A previous study showed dramatic decrease of mouse c-Flip in K8-null hepatocytes (Gilbert et al., 2004) using Ab # 06-864. In contrast, we reported that the level of c-Flip protein was similar in mouse liver irrespective of the genotype, including K8-null liver, by using a different c-Flip antibody, namely Ab # 06-697 (Ku and Omary, 2006). Of note, different immunogens were used to raise these antibodies (Fig. 1A). The immunogen for Ab # 06-864 was a peptide corresponding to amino acid residues 447–464 of human c-Flip. When we compared the 18 amino acids of the human c-Flip sequence with the corresponding mouse c-Flip, 10 matches were found which corresponded to 56% identity (Fig. 1A). The immunogen for Ab # 06-697 was a peptide corresponding to amino acid residues 2–17 of human c-Flip. Comparison between the amino acid sequence of this immunogen and mouse c-Flip showed 14 conserved residues out of the 16, which corresponded to 88% identity (Fig. 1A). In Fig. 1B, immunoblots using the two different antibodies show striking differences in the protein band pattern in transgenic as compared to nontransgenic mouse liver. Immunoblot with Ab # 06-697 showed a ∼55 kd band regardless of the keratin mutation in the different transgenic mice (Fig. 1B). In agreement with this, we observed similar amounts of c-Flip mRNA in the analyzed mice livers by RT-PCR (Fig. 1C). However, in immunoblot using Ab # 06-864, the ∼55 kd band was undetectable not only in K8-null, which confirms the results of the previous study of Gilbert et al. (Gilbert et al., 2004), but was also undetectable in K18-null mice, hK18 WT and hK18 R90C overexpressing mice (Fig. 1B). The obvious discrepancy between the expression of mouse c-Flip mRNA and c-Flip protein points to differences in the specificity of two used antibodies. We reasoned that the Ab # 06-864 might cross-react with mouse K18 for the following reasons. First, both mouse K18 and mouse c-Flip have a molecular mass of ∼55 kd. Second, a common feature of the four different transgenic livers (K8 or K18-null and hK18 WT/mutant transgenic livers) in which no ∼55 kd band was detected by Ab # 06-864 (Fig. 1B), was the absence or dramatic reduction of mouse K18 (Ku and Omary, 2006).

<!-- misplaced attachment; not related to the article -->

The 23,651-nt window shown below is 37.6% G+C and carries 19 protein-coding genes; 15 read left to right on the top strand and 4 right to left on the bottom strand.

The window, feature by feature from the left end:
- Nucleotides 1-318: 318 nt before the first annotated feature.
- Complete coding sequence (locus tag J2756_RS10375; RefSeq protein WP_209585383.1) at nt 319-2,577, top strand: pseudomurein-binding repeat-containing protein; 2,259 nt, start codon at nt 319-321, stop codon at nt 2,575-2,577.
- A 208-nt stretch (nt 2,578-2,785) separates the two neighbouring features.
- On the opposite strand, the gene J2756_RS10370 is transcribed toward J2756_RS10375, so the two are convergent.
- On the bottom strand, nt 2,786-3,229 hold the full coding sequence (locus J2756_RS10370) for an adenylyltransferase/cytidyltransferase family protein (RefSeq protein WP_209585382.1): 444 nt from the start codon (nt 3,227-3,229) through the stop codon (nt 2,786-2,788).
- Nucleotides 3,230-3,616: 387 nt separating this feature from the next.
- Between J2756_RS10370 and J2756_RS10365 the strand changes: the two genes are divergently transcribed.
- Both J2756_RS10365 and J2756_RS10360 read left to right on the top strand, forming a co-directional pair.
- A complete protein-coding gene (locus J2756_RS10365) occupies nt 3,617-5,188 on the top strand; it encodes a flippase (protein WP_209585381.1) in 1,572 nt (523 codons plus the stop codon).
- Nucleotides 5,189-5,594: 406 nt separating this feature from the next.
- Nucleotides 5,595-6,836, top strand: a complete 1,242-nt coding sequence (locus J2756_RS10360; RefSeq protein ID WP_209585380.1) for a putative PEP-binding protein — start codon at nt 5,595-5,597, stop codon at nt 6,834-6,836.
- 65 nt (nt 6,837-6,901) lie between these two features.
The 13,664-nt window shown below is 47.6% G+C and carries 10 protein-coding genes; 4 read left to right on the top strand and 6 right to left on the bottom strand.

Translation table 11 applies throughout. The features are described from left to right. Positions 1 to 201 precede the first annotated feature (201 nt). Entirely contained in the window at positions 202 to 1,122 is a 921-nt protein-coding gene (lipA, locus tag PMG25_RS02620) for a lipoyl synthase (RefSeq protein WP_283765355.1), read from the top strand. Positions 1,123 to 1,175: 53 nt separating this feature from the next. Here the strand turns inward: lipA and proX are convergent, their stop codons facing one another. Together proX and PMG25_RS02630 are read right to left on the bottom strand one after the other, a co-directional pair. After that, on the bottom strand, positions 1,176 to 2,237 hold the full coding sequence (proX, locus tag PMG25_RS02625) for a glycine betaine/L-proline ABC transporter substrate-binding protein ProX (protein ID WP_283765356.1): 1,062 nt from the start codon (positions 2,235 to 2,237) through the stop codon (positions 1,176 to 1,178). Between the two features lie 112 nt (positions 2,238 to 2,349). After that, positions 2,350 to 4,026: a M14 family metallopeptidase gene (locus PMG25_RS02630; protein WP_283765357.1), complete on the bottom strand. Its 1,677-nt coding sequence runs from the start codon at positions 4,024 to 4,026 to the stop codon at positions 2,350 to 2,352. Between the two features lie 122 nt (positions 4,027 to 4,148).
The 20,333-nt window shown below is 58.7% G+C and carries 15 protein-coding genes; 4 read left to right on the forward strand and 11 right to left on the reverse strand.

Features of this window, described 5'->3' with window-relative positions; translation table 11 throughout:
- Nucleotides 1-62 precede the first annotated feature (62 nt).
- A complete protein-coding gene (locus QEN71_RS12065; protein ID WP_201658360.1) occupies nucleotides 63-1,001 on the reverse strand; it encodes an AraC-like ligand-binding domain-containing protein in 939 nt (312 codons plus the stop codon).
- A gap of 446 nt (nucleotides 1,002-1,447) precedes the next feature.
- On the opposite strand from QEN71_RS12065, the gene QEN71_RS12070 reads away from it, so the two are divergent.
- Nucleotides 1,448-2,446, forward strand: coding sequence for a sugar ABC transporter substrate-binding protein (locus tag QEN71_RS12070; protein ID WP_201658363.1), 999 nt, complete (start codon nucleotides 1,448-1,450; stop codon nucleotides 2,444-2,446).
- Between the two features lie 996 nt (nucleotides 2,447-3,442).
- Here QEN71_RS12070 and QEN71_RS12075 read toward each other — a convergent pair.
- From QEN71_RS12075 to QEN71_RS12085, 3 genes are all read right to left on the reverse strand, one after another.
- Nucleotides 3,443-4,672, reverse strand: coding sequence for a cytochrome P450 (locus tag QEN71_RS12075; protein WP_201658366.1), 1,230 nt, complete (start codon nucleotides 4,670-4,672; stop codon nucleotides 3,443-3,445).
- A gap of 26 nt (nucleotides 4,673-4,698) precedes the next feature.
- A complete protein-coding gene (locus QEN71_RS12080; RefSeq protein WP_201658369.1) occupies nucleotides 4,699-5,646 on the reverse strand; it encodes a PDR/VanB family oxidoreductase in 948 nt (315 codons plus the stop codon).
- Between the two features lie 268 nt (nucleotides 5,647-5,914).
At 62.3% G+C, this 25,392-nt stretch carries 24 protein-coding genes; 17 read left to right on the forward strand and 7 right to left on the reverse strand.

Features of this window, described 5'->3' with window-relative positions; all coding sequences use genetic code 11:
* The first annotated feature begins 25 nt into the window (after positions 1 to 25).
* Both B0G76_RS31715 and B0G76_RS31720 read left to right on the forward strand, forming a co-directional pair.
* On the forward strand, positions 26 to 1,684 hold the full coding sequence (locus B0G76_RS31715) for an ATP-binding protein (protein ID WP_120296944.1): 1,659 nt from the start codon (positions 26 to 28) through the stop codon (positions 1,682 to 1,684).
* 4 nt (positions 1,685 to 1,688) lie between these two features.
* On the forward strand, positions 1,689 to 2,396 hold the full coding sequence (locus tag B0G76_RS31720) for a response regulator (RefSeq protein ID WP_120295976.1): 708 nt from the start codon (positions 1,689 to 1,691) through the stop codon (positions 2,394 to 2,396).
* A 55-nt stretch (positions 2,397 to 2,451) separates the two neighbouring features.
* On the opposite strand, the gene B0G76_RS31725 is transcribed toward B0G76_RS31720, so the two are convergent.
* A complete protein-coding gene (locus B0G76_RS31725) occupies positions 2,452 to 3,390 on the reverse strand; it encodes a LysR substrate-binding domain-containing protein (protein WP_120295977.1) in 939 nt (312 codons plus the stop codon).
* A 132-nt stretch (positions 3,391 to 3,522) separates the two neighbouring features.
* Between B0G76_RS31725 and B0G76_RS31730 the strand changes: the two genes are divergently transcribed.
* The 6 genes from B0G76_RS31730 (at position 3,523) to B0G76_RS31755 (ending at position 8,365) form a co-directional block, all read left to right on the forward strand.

Ab # 06-864 cross-reacts with mouse K18.

Fig. 1.
Ab # 06-864 cross-reacts with mouse K18.